by Douglas Jeffers
Regarding formal organization, we have two coordinators for AACAQ that process our various logistical tasks. These coordinators work with the Assistant Director, Marcel to train and form the group. This includes planning the meetings, and reminding everyone about them by e-mail, as well as preparing the talks. At the beginning of the semester they must divide the members into groups of three, and compile a master list of which groups meet where and when. In general we have found it easiest to put people in groups, and let each group work out its weekly time, rather than trying to have the coordinators take in everyone’s schedule and plan the groups on the basis of that. Invariably there are one or two groups that simply cannot find a time in common, and then small changes to the group assignments have to be made. The coordinators also head up some efforts at recruiting at the beginning of the semester. We have consistently found there are people who express an interest in joining while a semester is in progress, and the coordinators try to fit them into an existing group or else form a new one (taking care to add someone to the new group that has some experience).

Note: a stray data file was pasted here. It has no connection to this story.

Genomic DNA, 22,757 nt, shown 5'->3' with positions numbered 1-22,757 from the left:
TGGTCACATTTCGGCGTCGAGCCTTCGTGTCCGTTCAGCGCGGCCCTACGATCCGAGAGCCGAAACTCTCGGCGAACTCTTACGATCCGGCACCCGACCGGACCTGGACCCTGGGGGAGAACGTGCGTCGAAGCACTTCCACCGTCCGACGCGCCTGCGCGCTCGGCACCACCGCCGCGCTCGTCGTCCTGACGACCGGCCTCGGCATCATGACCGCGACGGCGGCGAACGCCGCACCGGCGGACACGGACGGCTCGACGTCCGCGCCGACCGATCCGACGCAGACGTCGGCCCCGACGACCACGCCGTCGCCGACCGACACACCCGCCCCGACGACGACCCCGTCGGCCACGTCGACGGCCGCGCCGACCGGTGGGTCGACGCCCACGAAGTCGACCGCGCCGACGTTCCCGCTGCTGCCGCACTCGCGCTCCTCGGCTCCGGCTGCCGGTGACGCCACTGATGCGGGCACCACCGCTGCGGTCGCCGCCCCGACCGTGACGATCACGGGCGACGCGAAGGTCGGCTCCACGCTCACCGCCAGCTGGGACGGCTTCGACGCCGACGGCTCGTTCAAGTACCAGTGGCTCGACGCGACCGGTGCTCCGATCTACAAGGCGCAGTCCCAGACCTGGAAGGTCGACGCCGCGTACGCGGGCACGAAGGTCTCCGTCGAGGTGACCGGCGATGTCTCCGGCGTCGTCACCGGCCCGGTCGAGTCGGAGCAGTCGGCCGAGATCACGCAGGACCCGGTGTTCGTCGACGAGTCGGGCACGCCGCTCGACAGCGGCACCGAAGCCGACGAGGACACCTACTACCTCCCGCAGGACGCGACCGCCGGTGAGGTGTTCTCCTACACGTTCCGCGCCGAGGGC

Though the norm is to have every group go out for one hour, there are some people who choose to take more than one group, and there are some groups that stay out for more than one hour (especially if they are engaged in a good conversation and to not have to hurry off to somewhere else).
Each three-person group has a designated leader, which coordinates the schedules and finds a time everyone can meet. For a brief period of time we tried to keep records of type and number of questions asked, and at what places and times. The data was not incredibly useful, so we abandoned the project. While this project was on-going, we had two additional officers in charge of the data collection and tabulation.